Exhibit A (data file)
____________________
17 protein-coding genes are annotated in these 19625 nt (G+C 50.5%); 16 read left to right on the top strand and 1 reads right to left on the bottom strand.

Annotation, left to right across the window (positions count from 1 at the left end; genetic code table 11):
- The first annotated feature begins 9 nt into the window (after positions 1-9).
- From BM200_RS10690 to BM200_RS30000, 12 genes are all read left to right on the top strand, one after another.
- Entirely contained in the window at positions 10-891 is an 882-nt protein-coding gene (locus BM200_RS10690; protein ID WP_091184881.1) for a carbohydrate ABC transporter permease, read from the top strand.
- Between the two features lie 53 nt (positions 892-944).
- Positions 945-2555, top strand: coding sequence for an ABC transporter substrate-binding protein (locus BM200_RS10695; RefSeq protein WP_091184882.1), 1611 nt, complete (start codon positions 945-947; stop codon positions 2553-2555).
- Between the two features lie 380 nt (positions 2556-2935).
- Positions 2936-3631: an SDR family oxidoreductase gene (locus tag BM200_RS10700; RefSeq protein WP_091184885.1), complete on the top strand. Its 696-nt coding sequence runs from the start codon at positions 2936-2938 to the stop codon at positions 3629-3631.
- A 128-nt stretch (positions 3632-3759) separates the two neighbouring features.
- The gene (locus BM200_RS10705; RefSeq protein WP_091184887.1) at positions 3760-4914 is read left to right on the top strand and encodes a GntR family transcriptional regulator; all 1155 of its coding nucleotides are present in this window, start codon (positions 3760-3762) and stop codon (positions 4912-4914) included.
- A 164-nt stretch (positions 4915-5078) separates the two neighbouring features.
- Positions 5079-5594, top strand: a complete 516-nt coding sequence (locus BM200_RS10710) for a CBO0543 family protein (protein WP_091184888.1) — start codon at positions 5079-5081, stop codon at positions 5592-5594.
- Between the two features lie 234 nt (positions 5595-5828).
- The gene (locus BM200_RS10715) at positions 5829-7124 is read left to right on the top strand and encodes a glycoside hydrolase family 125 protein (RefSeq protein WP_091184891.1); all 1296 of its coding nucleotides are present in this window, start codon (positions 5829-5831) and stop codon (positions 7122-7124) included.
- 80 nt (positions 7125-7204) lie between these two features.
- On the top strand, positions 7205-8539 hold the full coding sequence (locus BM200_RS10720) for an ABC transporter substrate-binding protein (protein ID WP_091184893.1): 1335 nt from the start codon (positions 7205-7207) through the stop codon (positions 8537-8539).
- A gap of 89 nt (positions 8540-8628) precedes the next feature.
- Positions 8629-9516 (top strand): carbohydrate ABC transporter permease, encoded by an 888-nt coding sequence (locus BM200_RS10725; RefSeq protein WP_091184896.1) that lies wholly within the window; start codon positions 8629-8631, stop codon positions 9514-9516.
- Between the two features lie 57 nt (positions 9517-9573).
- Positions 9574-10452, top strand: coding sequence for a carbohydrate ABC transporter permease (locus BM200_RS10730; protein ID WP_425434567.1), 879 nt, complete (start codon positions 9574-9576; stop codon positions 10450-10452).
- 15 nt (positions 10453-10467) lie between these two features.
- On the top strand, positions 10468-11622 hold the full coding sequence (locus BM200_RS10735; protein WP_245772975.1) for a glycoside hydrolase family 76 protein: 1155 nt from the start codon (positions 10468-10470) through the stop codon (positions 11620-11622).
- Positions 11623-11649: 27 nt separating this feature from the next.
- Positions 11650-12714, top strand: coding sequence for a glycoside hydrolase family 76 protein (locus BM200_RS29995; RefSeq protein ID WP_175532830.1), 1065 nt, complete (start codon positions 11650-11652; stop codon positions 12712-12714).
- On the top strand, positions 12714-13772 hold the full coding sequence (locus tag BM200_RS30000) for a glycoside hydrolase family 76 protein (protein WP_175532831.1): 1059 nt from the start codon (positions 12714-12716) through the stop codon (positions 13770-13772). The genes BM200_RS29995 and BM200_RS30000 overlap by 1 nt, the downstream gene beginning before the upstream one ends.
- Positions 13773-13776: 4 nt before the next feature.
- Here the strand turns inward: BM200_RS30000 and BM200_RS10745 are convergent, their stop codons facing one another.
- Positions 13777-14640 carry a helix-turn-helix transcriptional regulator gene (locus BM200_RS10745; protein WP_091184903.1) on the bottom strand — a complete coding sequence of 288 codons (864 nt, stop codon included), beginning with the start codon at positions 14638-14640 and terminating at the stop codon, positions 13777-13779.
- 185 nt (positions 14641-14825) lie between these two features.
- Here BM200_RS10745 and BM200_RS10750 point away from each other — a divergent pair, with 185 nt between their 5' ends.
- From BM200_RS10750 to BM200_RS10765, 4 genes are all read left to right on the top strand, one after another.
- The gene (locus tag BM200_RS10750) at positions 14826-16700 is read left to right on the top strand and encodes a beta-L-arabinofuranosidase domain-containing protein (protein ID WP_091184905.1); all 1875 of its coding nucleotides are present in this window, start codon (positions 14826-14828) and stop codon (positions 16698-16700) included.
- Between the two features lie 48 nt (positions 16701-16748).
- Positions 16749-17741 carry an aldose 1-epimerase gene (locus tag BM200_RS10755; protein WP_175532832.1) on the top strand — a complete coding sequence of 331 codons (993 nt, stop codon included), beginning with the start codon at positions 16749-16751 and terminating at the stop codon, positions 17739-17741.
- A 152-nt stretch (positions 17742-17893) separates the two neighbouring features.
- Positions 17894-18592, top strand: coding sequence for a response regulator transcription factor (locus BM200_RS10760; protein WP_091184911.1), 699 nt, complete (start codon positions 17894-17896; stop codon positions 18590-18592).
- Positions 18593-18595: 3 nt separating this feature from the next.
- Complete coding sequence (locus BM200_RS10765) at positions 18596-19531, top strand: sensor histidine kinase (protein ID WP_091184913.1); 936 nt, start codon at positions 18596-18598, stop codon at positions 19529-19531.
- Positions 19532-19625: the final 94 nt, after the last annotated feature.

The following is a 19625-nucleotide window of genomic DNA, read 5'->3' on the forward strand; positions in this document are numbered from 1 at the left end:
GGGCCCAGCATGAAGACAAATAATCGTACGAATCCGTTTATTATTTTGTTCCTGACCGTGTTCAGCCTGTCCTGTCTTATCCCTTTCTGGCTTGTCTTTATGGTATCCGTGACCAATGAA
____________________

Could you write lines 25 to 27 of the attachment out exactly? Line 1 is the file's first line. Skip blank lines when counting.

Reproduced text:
- Positions 11650-12714, top strand: coding sequence for a glycoside hydrolase family 76 protein (locus BM200_RS29995; RefSeq protein ID WP_175532830.1), 1065 nt, complete (start codon positions 11650-11652; stop codon positions 12712-12714).
- On the top strand, positions 12714-13772 hold the full coding sequence (locus tag BM200_RS30000) for a glycoside hydrolase family 76 protein (protein WP_175532831.1): 1059 nt from the start codon (positions 12714-12716) through the stop codon (positions 13770-13772). The genes BM200_RS29995 and BM200_RS30000 overlap by 1 nt, the downstream gene beginning before the upstream one ends.
- Positions 13773-13776: 4 nt before the next feature.